1. I would try to get rid as much of the gooey mess as you can, but rubbing it down with the alcohol should help get rid of the rest.

  7. Hi Lauren,
    I was wondering what your opinion would be. I used Citristrip on my mother’s staircase. I only did the bottom post and that has the most detail with grooves and an ornate molding. It had layers of paint and then I discovered the stain and varnish at three bottom of it all. It seemed like the citristrip worked well on the newer paints but the older(lead based) paints I am sure, turned to liquid goo. I applied three oats so far and I just can’t do another. I was always going to repaint. It just had sooooo much paint and it was messy looking. Anyway, I am left with tacky goo all over it. I used the citristrip because my mom has asthma. It hasn’t bothered her at all. My question is in your opinion, is the denatured alcohol very fumey like mineral spirits? I may not have a choice but to use it. I just don’t know how to proceed in stripping the rest of the staircase now after the citristrip mess! Possibly a heat gun. Ugh! Thanks! Your post was a blessing. At least I know it wasn’t only me.

    1. I am SO sorry I’m just now seeing this post, Susan! The denatured alcohol does have fumes, so you do need to be careful about that. I wish there was some other way, but everything else I tried that didn’t have fumes was a big giant fail. A heat gun would probably be your best bet.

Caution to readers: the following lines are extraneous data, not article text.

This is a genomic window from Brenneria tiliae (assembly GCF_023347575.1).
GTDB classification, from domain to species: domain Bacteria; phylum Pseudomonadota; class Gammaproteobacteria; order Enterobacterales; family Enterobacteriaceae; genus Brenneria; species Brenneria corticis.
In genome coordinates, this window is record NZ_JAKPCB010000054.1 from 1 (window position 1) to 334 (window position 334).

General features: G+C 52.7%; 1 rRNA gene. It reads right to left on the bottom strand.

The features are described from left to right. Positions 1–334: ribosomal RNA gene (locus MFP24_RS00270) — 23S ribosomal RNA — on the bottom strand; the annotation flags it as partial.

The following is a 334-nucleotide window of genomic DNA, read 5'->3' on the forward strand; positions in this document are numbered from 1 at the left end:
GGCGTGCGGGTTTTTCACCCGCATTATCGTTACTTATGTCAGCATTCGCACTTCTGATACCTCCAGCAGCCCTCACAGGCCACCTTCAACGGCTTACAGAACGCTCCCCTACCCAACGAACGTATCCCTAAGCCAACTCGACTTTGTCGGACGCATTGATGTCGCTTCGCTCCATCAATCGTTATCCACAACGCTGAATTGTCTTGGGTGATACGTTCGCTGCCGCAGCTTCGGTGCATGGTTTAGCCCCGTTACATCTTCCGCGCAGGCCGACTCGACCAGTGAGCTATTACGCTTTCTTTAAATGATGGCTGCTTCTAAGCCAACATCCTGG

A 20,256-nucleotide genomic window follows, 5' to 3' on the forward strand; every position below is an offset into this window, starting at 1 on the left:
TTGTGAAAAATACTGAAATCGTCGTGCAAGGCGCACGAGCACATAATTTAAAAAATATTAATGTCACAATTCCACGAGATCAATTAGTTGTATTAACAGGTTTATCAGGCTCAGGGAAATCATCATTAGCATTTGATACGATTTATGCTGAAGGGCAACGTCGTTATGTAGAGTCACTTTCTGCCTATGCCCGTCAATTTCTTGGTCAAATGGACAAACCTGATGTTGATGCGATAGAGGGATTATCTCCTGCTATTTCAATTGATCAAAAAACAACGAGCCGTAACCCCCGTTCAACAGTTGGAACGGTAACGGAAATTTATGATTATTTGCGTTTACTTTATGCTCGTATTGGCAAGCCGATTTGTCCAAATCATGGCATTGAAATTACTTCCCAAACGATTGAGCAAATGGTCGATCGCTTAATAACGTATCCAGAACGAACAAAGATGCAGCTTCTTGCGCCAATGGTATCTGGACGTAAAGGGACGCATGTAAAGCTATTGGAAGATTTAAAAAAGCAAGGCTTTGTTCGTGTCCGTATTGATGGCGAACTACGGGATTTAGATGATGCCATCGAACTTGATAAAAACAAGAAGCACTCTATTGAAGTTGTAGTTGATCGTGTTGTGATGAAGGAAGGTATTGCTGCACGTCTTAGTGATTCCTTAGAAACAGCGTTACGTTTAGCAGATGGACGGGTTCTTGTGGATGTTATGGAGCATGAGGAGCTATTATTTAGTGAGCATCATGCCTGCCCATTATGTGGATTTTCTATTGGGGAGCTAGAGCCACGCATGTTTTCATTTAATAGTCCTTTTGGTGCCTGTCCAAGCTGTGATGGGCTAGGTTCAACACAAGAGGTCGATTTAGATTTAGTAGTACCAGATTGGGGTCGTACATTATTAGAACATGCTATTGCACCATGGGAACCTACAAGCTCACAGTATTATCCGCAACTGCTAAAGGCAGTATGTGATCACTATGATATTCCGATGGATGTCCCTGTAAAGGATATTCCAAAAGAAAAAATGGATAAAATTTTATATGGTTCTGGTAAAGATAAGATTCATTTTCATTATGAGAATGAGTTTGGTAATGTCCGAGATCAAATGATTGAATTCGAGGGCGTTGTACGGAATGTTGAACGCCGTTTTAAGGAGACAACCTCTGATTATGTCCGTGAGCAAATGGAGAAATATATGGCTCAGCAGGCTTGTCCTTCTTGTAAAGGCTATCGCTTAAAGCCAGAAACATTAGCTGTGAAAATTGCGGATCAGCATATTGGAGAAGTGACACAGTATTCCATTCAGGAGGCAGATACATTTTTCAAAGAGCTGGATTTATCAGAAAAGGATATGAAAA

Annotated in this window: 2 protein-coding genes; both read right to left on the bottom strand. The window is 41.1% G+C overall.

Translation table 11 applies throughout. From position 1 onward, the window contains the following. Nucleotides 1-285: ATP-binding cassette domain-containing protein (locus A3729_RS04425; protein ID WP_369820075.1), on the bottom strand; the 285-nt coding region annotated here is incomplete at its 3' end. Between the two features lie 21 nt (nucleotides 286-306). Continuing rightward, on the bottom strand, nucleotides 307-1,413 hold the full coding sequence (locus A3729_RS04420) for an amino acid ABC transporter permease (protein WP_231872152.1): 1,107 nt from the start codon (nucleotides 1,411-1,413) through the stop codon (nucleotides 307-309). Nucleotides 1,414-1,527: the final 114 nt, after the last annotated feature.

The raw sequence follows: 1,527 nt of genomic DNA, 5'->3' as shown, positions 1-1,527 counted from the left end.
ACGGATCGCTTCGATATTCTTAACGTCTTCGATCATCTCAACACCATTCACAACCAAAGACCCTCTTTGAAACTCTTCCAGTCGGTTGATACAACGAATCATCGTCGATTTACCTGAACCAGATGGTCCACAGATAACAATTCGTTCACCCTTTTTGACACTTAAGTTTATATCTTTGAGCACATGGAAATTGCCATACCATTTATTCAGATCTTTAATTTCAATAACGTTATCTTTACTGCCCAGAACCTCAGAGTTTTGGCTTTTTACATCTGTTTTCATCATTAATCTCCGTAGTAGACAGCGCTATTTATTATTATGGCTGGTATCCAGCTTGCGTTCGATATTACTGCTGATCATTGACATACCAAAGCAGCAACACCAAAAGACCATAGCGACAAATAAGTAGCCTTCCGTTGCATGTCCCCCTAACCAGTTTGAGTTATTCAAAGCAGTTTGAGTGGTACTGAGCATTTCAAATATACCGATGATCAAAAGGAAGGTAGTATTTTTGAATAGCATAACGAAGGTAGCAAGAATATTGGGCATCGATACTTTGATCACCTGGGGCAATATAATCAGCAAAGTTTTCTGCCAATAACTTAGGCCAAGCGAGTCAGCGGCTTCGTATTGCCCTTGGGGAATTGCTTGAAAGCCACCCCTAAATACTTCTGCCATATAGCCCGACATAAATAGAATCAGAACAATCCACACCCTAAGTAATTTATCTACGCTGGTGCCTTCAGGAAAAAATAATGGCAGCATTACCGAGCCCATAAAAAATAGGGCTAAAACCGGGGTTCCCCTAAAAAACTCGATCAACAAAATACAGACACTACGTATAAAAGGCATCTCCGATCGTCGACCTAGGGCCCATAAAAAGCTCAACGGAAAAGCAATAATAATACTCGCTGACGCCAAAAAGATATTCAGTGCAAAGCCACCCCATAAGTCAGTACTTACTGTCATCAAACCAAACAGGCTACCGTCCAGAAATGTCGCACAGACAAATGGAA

2. Do not use a heat gun! Especially indoors on old lead paint. It will make lead vapor in the air and is very dangerous. My coworker several years ago wanted to strip the giant Victorian baseboards in her tiny bedroom. I even told her to be careful…well, she was in the hospital for two weeks with lead poisoning and was seriously ill. On top of that, once she furnished her tiny bedroom, there was barely any of the baseboards showing.

      1. Woah! That is so scary! Thank you for sharing that, Elizabeth! Yes, definitely test for lead paint before stripping anything.

  8. You literally just saved my life. After hours of tears and a full meltdown I’m headed out to get some denatured alcohol.

  9. Lauren, I love you. Six Queen Anne dining chairs with five layers of paint (my own doing) and although I do like Citistrip I didn’t think I could handle the mess. Thank you!!